Interview: Yofi Grant
How do you ensure that foreign direct investment (FDI) inflows have an impact on the real economy?
YOFI GRANT: A benefit of FDI is the creation of jobs through the establishment of businesses. Information submitted by the GIPC’s registered companies indicates that $19.64bn of FDI was recorded between 2014 and 2019, with an estimated 19,070 jobs created.
The GIPC ensures FDI has an impact through targeted promotion and facilitation into priority areas, such as agriculture, agro-processing, infrastructure and manufacturing. These sectors have the potential to generate employment and spur economic growth.
Facilitating investment along the value chains of priority sectors, in particular, serves as a vehicle linking small businesses with key service providers, which enhances the growth of small and medium-sized enterprises (SMEs) and generates employment opportunities. Another way of ensuring that there is an effective link between FDI and the domestic industry is by encouraging large investors to subcontract local SMEs. The GIPC will also continue to work with the relevant stakeholders to provide an enabling business environment.
In what ways can technology be leveraged to further attract investment partners?
GRANT: The Ghanaian industrial sector, which currently contributes about 34% of the country’s economic output, is characterised by a mix of manual and automated technology, and by the application of mass-production methods. Recognising the relevance of the manufacturing sector, the government has taken steps to develop various policy frameworks to strengthen existing training institutions to deliver entrepreneurship and management training programmes that meet the current and future needs of the sector.
The GIPC is currently promoting domestic investment and FDI to support the priority areas, and is working with flagship programmes, including the One District, One Factory programme and the Strategic Anchor Industries programme, among others. Our strategy is based on encouraging investment in advanced manufacturing, which involves high-value-added activities that depend on highly skilled processes, such as in knowledge-based industries and biotechnology. We are also promoting the use of technology along the entire value chain of the manufacturing sector.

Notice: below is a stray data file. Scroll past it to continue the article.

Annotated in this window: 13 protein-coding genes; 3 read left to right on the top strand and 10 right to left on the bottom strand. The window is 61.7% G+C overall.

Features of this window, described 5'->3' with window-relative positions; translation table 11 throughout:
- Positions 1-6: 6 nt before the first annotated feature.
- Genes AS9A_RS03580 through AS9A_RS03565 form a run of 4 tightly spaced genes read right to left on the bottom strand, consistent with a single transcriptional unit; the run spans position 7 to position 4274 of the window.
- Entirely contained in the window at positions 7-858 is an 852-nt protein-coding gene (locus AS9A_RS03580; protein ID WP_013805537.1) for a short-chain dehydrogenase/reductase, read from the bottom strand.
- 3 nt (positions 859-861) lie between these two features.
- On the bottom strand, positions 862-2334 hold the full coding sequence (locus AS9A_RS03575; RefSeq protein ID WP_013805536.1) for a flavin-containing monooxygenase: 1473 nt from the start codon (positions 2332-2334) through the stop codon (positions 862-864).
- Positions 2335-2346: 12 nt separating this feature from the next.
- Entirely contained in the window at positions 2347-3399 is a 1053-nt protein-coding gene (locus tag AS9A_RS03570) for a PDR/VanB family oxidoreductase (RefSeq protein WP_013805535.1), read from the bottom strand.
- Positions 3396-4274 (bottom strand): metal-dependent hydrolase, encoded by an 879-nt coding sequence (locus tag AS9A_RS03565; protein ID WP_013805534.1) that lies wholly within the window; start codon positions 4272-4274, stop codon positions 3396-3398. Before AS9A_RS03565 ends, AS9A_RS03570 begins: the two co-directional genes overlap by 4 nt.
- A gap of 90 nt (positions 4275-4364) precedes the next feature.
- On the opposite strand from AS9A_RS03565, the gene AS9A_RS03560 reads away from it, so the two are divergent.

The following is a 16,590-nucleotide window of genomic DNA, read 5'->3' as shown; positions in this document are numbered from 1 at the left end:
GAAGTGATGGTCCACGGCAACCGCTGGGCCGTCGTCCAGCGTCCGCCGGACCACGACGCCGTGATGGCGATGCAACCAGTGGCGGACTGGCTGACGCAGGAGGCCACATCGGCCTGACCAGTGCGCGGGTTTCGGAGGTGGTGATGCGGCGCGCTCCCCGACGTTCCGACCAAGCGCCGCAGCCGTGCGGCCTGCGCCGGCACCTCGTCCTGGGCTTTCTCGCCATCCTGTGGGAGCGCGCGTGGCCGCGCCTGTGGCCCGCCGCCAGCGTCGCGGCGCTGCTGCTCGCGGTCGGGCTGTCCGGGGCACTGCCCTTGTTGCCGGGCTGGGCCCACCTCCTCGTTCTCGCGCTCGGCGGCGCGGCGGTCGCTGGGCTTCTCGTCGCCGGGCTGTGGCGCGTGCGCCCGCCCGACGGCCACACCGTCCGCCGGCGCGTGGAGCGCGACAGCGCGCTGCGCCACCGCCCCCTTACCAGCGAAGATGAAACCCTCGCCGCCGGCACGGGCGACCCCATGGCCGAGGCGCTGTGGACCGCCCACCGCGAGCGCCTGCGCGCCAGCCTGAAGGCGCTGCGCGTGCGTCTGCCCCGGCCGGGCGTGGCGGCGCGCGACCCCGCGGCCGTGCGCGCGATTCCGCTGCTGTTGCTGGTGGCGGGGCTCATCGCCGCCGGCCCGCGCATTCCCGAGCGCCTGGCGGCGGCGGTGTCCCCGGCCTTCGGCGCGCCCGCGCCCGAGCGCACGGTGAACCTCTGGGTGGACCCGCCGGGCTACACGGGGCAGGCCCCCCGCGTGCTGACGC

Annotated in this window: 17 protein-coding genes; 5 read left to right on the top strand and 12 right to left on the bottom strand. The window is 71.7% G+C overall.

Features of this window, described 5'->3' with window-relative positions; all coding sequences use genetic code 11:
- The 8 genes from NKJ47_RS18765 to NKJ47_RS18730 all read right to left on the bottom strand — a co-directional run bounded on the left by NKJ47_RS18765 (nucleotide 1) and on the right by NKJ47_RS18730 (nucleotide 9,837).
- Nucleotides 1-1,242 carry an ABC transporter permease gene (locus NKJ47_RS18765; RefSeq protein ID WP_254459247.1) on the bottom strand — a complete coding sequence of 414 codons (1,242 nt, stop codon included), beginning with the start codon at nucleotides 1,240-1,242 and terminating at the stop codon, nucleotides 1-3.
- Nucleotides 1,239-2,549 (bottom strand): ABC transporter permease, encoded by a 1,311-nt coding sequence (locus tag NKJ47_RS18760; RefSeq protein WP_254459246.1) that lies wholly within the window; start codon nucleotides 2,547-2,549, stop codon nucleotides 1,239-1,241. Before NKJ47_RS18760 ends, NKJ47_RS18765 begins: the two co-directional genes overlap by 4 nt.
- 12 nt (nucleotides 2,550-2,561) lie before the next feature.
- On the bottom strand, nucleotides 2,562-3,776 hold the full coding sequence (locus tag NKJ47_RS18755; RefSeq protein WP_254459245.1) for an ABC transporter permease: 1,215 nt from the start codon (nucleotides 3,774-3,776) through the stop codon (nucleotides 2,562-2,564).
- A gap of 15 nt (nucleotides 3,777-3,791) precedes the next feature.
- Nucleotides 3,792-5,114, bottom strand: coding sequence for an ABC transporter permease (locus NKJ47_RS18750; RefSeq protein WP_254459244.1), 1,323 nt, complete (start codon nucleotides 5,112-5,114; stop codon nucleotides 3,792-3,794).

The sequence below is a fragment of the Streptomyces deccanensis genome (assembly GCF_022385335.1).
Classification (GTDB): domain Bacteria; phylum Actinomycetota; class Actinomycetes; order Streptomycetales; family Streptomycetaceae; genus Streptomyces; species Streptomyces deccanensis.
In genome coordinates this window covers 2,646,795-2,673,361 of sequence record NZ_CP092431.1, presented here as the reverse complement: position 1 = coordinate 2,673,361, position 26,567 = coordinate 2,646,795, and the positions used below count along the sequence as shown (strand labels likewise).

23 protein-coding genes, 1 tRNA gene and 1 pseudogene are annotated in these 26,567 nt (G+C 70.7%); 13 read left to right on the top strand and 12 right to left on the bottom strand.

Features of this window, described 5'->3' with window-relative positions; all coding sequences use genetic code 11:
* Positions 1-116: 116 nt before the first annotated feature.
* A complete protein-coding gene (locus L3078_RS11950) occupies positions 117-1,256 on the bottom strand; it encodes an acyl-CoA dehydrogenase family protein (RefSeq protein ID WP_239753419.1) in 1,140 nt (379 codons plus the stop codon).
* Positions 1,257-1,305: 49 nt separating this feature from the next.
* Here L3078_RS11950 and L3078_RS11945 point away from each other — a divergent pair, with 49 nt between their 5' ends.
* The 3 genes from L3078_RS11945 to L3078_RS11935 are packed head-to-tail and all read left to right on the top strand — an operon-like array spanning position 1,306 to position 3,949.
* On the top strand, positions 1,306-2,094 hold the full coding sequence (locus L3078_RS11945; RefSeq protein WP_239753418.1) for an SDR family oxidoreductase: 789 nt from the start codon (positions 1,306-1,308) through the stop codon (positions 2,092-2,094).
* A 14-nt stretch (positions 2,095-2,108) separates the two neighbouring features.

The GIPC is also working to improve perceptions of the country as a research and development location. The government is fully committed to enhancing the country’s business environment to ensure that Ghana remains a leading investment destination in Africa.
Moreover, the GIPC is implementing a virtual onestop shop for investors, and ICT is being leveraged to streamline service delivery. A direct electronic information interchange with crucial stakeholder institutions is also being pursued. There are also plans to start the online processing of applications, such as technology transfer agreements and strategic project applications.
What steps are being taken to leverage the potential of the diaspora to increase FDI inflows?
GRANT: The diaspora not only benefits Ghana through significant inward remittances – which exceed $3bn – but it also has great potential to facilitate and encourage FDI inflows. Acknowledging this, we are focusing on enhancing ties with our diaspora communities by establishing institutional frameworks to support diaspora engagements. The creation of the Diaspora Affairs, Office of the President (DAOOP) is an example of the government engaging with the diaspora to attract FDI.
The GIPC is also collaborating with the DAOOP to offer advisory services to help facilitate investment from the diaspora, and establish an online platform to share information to market investment opportunities. Such platforms could be utilised to encourage trade, knowledge and skills transfer. In addition, multinational companies could rely on local expertise and diaspora networks when establishing new businesses in Ghana.
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